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OSHA Tightens Its Fall Protection Rules

The new directive states that all residential construction industry employers must protect their workers who are engaged in work at six feet or more above lower levels by conventional fall protection systems or by other fall protection measures.

November 17, 2011
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In response to the high number of deaths related to falls in residential construction, the federal Occupational Safety and Health Administration says it is requiring employers operating in the residential construction industry to use the same methods of fall protection that historically have been used in the commercial construction industry.

While these safety methods—including guardrail systems, safety net systems or personal fall arrest systems—are likely to add costs to residential construction, experts say the investment will pay off for contractors through lower workers' compensation insurance premiums and prevention of a job shutdown or delay should a fatality occur.

Residential falls account for roughly 29 percent of all fall fatalities in the overall construction industry, according to OSHA, and falls from roofs accounted for nearly 35 percent of those. In fact, falls in residential construction accounted for more deaths than any other of the four hazards OSHA has identified as the leading causes of fatalities in the construction industry, including "struck-by" hazards, electrocutions and "caught in-between" hazards.

"No worker should have to pay with their life trying to make a living. Our hope is that we can work together to prevent falls and save lives," said David Michaels, assistant secretary of labor for OSHA, in a narrative accompanying a presentation the agency has made available on its website.

The new directive, which took effect June 16, states that all residential construction industry employers must protect their workers who are engaged in work at six feet or more above lower levels by conventional fall protection systems or by other fall protection measures allowed under the OSHA directive, which has been in place for commercial construction since 1926 (see "New Safety Standards").

"Gone are the special alternative procedures allowed under the old directive for certain residential construction activities," Michaels said.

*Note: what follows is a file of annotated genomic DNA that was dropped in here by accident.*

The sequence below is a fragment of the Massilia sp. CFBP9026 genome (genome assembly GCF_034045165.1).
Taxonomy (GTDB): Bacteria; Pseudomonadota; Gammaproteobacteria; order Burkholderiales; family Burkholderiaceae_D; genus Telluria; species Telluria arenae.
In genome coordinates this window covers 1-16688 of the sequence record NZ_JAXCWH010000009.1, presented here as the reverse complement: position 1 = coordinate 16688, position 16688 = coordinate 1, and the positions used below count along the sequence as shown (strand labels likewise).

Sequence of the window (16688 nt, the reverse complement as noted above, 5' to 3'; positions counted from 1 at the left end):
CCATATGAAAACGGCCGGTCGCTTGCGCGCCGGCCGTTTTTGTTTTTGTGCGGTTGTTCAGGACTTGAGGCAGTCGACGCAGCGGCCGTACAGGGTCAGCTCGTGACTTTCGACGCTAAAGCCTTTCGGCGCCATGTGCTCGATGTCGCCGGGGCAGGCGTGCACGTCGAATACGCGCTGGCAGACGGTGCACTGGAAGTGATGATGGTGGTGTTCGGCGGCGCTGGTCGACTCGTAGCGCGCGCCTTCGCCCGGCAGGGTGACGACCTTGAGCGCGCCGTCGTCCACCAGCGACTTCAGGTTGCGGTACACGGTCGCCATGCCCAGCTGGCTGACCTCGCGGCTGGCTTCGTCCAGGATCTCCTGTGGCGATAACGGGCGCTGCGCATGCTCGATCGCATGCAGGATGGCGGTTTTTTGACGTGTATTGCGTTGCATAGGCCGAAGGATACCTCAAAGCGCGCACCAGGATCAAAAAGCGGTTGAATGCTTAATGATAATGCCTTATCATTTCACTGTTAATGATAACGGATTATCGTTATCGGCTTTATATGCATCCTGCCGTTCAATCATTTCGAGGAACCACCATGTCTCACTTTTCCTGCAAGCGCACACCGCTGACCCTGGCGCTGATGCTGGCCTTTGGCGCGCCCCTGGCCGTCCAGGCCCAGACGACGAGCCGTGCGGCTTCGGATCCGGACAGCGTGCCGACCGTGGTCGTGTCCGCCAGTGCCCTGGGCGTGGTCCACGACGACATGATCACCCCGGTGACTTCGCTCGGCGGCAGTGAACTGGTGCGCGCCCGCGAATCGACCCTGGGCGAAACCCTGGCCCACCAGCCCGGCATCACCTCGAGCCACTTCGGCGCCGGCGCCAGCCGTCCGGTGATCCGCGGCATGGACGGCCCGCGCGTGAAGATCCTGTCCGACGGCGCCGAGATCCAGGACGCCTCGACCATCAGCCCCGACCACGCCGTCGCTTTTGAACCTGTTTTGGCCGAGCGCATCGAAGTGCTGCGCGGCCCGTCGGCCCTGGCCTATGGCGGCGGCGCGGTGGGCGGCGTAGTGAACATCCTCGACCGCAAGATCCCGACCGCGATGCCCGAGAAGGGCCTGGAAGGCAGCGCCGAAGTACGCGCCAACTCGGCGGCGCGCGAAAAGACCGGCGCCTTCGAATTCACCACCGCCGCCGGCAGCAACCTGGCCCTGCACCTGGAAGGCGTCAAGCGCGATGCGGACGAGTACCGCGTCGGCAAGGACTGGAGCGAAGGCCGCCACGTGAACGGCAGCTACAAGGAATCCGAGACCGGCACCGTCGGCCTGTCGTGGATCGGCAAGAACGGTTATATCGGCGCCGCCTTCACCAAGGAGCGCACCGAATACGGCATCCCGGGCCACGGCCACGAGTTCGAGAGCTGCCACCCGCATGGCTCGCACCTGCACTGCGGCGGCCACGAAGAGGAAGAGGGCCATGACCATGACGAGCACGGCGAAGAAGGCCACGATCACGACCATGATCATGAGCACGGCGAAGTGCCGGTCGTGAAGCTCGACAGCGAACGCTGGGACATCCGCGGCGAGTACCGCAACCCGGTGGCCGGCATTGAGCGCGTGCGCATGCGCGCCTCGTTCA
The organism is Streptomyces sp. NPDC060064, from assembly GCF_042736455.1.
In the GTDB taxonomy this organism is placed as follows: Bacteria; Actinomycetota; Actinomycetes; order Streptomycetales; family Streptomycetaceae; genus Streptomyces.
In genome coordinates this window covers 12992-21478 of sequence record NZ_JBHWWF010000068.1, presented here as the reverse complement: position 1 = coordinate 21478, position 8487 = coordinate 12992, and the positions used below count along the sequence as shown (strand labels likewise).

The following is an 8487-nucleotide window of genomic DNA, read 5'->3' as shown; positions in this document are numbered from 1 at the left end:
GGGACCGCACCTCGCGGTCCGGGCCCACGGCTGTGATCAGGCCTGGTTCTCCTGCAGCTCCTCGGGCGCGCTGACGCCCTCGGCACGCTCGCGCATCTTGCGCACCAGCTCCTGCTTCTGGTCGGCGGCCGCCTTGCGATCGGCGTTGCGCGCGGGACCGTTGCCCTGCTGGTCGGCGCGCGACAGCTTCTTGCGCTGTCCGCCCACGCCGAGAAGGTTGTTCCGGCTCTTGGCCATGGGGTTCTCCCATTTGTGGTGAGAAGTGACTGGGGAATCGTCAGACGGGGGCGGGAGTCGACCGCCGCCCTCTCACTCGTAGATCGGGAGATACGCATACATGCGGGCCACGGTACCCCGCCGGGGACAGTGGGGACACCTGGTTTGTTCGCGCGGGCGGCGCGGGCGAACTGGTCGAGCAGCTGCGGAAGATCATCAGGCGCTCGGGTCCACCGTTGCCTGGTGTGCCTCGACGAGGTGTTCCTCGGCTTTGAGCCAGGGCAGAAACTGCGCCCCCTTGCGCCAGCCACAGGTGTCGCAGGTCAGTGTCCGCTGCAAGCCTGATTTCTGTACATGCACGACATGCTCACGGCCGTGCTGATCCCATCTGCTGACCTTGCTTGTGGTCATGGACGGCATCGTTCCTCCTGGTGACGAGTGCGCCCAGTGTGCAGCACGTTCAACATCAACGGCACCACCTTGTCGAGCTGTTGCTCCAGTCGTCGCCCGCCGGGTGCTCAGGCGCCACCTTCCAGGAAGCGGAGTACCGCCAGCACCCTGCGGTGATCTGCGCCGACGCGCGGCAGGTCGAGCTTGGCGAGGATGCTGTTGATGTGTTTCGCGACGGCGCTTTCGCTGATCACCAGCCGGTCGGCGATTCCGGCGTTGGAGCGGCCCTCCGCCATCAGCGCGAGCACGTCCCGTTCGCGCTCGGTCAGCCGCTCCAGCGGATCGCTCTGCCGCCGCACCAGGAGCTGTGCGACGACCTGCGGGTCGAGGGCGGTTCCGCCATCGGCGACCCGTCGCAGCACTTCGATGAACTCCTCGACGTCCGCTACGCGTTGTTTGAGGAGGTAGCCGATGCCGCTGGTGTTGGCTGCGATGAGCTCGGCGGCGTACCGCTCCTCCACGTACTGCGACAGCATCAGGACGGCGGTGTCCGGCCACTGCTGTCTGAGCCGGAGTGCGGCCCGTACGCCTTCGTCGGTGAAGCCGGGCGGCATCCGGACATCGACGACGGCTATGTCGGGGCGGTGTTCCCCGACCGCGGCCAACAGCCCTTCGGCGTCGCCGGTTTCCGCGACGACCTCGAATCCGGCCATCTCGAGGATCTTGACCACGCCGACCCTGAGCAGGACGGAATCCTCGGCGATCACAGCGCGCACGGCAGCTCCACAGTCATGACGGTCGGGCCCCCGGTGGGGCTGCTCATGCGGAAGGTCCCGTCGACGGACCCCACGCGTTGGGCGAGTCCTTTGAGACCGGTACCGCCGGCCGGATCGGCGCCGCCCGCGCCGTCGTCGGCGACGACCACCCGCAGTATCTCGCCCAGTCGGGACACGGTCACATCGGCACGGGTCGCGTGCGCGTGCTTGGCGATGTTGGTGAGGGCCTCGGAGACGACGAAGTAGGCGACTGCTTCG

However, employers in residential construction still can use other fall protection measures, such as positioning safety monitors on roofs, if they can demonstrate that it would not be feasible to comply with the new directive or if it would create a greater hazard, he said.

But any alternative fall protection plan must be written and site-specific and prepared by a qualified safety professional, he said. Moreover, the OSHA directive requires that the fall protection plan be posted at the job site and that all workers exposed to fall hazards be trained to recognize potential fall hazards and in the procedures they must follow to minimize those hazards.

The new OSHA directive applies in all states except those that have their own occupational safety programs, such as California. However, any state fall protection standard must be at least as effective as the federal standard, according to OSHA.

Walter Lee, vice president and manager of loss control services for the Southern California region at Lockton Cos. L.L.C. in Los Angeles, attributed the surge in residential fall deaths that triggered OSHA's decision to implement the new directive to corners being cut in safety during the housing boom.

"When the housing boom was going on, a lot of residential construction workers were paid piece rates—by the square footage or by how fast they worked. ... They're not incentivized by wearing hard hats. They actually removed the guards on Skilsaws so they can work faster. Safety and preplanning takes time and money," he said.

As a result, "injuries skyrocketed. That's the primary reason OSHA pushed through these regulations," Lee said.